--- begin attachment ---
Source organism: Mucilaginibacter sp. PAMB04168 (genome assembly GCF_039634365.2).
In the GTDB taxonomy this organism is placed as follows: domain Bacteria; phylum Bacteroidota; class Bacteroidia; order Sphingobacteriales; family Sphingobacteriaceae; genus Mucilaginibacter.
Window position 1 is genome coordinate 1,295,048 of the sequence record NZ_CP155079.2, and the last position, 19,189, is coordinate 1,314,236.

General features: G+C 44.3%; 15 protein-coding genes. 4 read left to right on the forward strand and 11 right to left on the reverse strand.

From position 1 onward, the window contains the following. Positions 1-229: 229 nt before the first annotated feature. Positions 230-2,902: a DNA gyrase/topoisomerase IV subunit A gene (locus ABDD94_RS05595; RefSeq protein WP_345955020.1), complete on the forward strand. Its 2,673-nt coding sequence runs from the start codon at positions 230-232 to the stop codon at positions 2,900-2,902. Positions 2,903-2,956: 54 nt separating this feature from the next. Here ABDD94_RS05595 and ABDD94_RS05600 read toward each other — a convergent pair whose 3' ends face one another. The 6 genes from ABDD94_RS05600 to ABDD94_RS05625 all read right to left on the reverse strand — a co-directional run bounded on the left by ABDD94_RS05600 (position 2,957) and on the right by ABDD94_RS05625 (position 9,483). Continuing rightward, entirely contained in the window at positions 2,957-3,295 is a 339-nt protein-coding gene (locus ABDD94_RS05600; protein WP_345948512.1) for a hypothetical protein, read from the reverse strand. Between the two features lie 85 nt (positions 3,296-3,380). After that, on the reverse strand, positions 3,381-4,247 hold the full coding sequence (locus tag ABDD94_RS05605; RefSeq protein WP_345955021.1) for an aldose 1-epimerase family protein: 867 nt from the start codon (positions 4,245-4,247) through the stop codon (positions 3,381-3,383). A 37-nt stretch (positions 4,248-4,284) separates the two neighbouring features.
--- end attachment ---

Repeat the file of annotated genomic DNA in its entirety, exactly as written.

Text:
Source organism: Mucilaginibacter sp. PAMB04168 (genome assembly GCF_039634365.2).
In the GTDB taxonomy this organism is placed as follows: domain Bacteria; phylum Bacteroidota; class Bacteroidia; order Sphingobacteriales; family Sphingobacteriaceae; genus Mucilaginibacter.
Window position 1 is genome coordinate 1,295,048 of the sequence record NZ_CP155079.2, and the last position, 19,189, is coordinate 1,314,236.

General features: G+C 44.3%; 15 protein-coding genes. 4 read left to right on the forward strand and 11 right to left on the reverse strand.

From position 1 onward, the window contains the following. Positions 1-229: 229 nt before the first annotated feature. Positions 230-2,902: a DNA gyrase/topoisomerase IV subunit A gene (locus ABDD94_RS05595; RefSeq protein WP_345955020.1), complete on the forward strand. Its 2,673-nt coding sequence runs from the start codon at positions 230-232 to the stop codon at positions 2,900-2,902. Positions 2,903-2,956: 54 nt separating this feature from the next. Here ABDD94_RS05595 and ABDD94_RS05600 read toward each other — a convergent pair whose 3' ends face one another. The 6 genes from ABDD94_RS05600 to ABDD94_RS05625 all read right to left on the reverse strand — a co-directional run bounded on the left by ABDD94_RS05600 (position 2,957) and on the right by ABDD94_RS05625 (position 9,483). Continuing rightward, entirely contained in the window at positions 2,957-3,295 is a 339-nt protein-coding gene (locus ABDD94_RS05600; protein WP_345948512.1) for a hypothetical protein, read from the reverse strand. Between the two features lie 85 nt (positions 3,296-3,380). After that, on the reverse strand, positions 3,381-4,247 hold the full coding sequence (locus tag ABDD94_RS05605; RefSeq protein WP_345955021.1) for an aldose 1-epimerase family protein: 867 nt from the start codon (positions 4,245-4,247) through the stop codon (positions 3,381-3,383). A 37-nt stretch (positions 4,248-4,284) separates the two neighbouring features.